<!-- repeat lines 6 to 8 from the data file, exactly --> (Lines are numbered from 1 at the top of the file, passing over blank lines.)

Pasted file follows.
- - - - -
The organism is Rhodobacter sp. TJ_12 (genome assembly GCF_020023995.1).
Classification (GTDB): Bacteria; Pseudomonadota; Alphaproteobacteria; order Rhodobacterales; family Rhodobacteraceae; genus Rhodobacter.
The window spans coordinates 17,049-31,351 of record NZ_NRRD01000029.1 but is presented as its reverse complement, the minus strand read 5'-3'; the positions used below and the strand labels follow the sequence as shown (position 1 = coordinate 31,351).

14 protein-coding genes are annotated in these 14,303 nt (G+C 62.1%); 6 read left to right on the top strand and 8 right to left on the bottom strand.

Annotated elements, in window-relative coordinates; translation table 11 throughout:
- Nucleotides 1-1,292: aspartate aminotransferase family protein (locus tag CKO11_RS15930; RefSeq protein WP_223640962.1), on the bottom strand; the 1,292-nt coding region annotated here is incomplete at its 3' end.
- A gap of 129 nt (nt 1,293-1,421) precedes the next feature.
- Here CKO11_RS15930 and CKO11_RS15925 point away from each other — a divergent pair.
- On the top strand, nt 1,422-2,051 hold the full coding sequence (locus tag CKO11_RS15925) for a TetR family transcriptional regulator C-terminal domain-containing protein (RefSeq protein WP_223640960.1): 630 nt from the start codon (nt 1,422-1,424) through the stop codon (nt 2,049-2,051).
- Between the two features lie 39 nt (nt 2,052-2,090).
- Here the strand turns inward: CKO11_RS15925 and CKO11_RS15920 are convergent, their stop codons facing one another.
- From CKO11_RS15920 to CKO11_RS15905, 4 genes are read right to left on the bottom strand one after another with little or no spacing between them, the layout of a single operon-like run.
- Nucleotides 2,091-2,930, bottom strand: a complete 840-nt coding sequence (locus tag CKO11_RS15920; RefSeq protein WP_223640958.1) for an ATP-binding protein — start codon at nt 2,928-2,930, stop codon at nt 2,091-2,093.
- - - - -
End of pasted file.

- Nucleotides 1-1,292: aspartate aminotransferase family protein (locus tag CKO11_RS15930; RefSeq protein WP_223640962.1), on the bottom strand; the 1,292-nt coding region annotated here is incomplete at its 3' end.
- A gap of 129 nt (nt 1,293-1,421) precedes the next feature.
- Here CKO11_RS15930 and CKO11_RS15925 point away from each other — a divergent pair.